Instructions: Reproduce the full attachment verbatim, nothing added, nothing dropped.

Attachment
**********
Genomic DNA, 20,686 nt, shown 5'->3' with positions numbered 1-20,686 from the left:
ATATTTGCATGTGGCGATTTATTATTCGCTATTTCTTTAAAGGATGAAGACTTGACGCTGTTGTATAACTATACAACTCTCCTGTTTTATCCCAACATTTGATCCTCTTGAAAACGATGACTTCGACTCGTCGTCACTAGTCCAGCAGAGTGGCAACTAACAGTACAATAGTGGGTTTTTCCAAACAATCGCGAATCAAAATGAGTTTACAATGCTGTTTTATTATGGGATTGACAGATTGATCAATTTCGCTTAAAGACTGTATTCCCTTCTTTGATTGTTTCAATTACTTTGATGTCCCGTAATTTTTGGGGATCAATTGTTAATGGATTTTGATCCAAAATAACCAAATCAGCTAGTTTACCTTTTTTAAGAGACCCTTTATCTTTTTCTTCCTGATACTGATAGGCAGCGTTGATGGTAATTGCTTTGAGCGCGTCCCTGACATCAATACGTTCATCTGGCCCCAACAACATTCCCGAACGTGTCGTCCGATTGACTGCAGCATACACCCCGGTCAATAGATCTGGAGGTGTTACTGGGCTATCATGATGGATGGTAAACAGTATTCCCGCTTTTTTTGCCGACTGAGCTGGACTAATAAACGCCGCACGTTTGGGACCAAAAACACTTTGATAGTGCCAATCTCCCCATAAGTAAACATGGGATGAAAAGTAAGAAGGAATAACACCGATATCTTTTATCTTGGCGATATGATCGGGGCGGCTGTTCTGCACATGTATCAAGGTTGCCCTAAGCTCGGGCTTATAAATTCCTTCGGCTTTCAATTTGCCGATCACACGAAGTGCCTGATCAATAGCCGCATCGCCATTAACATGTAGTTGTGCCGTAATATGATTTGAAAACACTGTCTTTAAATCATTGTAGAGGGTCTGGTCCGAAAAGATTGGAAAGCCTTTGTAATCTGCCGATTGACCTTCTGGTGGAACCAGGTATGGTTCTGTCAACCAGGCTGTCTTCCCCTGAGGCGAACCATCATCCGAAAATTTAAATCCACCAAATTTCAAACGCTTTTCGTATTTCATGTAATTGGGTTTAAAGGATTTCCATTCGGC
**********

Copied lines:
Genomic DNA, 20,686 nt, shown 5'->3' with positions numbered 1-20,686 from the left:
ATATTTGCATGTGGCGATTTATTATTCGCTATTTCTTTAAAGGATGAAGACTTGACGCTGTTGTATAACTATACAACTCTCCTGTTTTATCCCAACATTTGATCCTCTTGAAAACGATGACTTCGACTCGTCGTCACTAGTCCAGCAGAGTGGCAACTAACAGTACAATAGTGGGTTTTTCCAAACAATCGCGAATCAAAATGAGTTTACAATGCTGTTTTATTATGGGATTGACAGATTGATCAATTTCGCTTAAAGACTGTATTCCCTTCTTTGATTGTTTCAATTACTTTGATGTCCCGTAATTTTTGGGGATCAATTGTTAATGGATTTTGATCCAAAATAACCAAATCAGCTAGTTTACCTTTTTTAAGAGACCCTTTATCTTTTTCTTCCTGATACTGATAGGCAGCGTTGATGGTAATTGCTTTGAGCGCGTCCCTGACATCAATACGTTCATCTGGCCCCAACAACATTCCCGAACGTGTCGTCCGATTGACTGCAGCATACACCCCGGTCAATAGATCTGGAGGTGTTACTGGGCTATCATGATGGATGGTAAACAGTATTCCCGCTTTTTTTGCCGACTGAGCTGGACTAATAAACGCCGCACGTTTGGGACCAAAAACACTTTGATAGTGCCAATCTCCCCATAAGTAAACATGGGATGAAAAGTAAGAAGGAATAACACCGATATCTTTTATCTTGGCGATATGATCGGGGCGGCTGTTCTGCACATGTATCAAGGTTGCCCTAAGCTCGGGCTTATAAATTCCTTCGGCTTTCAATTTGCCGATCACACGAAGTGCCTGATCAATAGCCGCATCGCCATTAACATGTAGTTGTGCCGTAATATGATTTGAAAACACTGTCTTTAAATCATTGTAGAGGGTCTGGTCCGAAAAGATTGGAAAGCCTTTGTAATCTGCCGATTGACCTTCTGGTGGAACCAGGTATGGTTCTGTCAACCAGGCTGTCTTCCCCTGAGGCGAACCATCATCCGAAAATTTAAATCCACCAAATTTCAAACGCTTTTCGTATTTCATGTAATTGGGTTTAAAGGATTTCCATTCGGC